There are 57 million inhabitants in South Africa, 80% of which are black. Yet, for more than 300 years, the country was ruled by a white minority, first through colonisation and then through apartheid. Apartheid ended in the 1990s but has deeply affected the country. Can South Africa recover from the wounds of its past?
I What was apartheid?
Afrikaners are white South Africans, descendants of Dutch settlers. They speak Afrikaans.
Apartheid was a segregationist policy voted in 1948 by the Afrikaner nationalist party government. It is an Afrikaans word meaning “being apart”.
Apartheid was a system of legal racial segregation which forced the different racial groups to live and develop separately. Whites and non-whites were treated differently in all aspects of life: education, employment, health care and housing. Apartheid guaranteed the dominance of the white minority and regarded black people as inferior.
The territory bore the mark of that division: whites lived in the cities and non-whites out of them. Black people had to live either in townships (underdeveloped areas outside the cities) or in Bantustans (rural territories set aside for Black inhabitants).
II A black leader’s fight for justice
• to be convicted of: être reconnu coupable de
• to leave office: quitter ses fonctions
• to advocate for stg: défendre qqch., militer pour qqch.
Nelson Mandela witnessed the prejudice and injustice that black South Africans had to face while he was at school. He became involved in politics at university in the 1940s.
In 1944, he joined the ANC (African National Congress), a black liberation movement. From 1948, he began to take part in boycotts, strikes and defiance campaigns against apartheid. In 1952, Mandela was arrested and faced the first of many accusations. In 1962, he was convicted of sabotage and treason.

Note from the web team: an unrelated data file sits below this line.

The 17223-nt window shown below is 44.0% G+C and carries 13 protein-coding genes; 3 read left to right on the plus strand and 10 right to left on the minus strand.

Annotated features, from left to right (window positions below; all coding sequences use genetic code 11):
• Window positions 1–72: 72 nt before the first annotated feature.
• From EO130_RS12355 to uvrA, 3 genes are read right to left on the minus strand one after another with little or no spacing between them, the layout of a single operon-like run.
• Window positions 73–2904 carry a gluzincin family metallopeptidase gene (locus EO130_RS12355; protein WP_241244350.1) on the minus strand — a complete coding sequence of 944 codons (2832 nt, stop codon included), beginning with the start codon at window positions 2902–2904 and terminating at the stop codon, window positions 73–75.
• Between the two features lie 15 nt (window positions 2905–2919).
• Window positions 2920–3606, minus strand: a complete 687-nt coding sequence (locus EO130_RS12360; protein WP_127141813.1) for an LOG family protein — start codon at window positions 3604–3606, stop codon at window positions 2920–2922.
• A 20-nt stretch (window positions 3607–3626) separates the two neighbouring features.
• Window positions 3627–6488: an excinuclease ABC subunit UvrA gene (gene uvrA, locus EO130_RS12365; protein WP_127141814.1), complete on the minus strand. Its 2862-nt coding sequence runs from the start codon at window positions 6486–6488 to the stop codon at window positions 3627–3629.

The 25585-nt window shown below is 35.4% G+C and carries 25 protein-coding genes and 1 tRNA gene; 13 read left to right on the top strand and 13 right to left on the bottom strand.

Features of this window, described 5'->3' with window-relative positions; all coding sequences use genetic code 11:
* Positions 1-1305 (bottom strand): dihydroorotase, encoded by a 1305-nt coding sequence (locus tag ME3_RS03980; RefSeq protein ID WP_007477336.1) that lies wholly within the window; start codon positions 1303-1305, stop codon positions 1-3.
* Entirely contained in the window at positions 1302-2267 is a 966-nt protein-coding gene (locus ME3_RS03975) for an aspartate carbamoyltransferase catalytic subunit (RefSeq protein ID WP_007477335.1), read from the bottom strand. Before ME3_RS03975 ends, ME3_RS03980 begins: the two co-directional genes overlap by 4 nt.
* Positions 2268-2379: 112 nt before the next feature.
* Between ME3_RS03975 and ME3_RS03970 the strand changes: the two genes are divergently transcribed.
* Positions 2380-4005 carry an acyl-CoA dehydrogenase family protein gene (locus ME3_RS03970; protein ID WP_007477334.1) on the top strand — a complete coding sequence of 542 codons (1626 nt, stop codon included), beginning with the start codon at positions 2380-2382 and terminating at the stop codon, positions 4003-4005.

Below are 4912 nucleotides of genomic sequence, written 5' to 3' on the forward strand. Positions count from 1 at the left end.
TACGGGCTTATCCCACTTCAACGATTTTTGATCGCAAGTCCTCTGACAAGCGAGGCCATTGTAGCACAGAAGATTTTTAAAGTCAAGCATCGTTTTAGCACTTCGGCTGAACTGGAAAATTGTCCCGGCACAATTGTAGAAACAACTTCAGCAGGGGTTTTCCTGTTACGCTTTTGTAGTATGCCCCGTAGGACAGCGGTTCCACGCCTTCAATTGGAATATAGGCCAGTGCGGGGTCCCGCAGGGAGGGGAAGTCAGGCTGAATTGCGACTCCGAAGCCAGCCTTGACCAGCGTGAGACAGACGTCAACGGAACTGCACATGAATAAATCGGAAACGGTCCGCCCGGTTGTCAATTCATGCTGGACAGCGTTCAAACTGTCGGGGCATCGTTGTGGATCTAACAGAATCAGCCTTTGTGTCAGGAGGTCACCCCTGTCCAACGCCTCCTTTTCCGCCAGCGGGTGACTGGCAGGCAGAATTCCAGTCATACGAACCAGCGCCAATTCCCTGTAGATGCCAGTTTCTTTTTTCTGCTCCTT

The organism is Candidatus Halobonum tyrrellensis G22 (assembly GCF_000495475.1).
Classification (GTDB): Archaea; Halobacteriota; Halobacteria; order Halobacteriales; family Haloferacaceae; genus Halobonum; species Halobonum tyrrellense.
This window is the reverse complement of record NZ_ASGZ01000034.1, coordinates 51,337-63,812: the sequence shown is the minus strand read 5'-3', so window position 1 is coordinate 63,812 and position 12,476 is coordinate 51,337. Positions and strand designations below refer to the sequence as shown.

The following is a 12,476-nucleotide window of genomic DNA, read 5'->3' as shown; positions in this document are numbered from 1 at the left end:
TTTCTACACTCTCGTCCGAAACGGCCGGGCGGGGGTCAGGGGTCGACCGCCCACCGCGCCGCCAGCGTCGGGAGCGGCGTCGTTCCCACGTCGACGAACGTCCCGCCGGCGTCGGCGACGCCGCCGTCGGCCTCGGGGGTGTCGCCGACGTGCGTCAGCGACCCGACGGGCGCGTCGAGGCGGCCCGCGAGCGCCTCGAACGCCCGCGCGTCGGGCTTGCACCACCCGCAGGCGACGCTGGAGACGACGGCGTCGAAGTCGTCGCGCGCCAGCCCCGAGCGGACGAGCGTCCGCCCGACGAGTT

He was released in February 1990 after 27 years in jail; he and President FW de Klerk then worked together to enable the transition from apartheid to a multiracial democracy. In 1993, they were jointly awarded the
In 1994, Nelson Mandela became the first democratically elected president of South Africa. He believed peace and forgiveness (and not anger) should motivate new laws and actions and could unite his country. After leaving office in 1999, he went on advocating for reconciliation and social
III A new South Africa?
Mandela wanted South Africa to be “a rainbow nation at peace with itself and the world” where people of different skin colours could live next to one another in a rich multicultural country.
• to mingle: se mélanger
• a scar: une cicatrice
Soweto (South Western Township) is an interesting illustration of today’s rainbow nation. Johannesburg’s black townships quickly changed after the end of apartheid and have become a symbol of the country’s energy and hope. There, you can now see fancy shopping malls and restaurants where the younger generations mingle more easily.
However, Soweto is also a place of contrasts where many black people still live in poverty. The gap between whites and non-whites hasn’t been bridged yet. The whole country still has to deal with the issues of poverty and racism as well as crime and AIDS. Although there are many signs of progress, apartheid has left scars on today’s South Africa...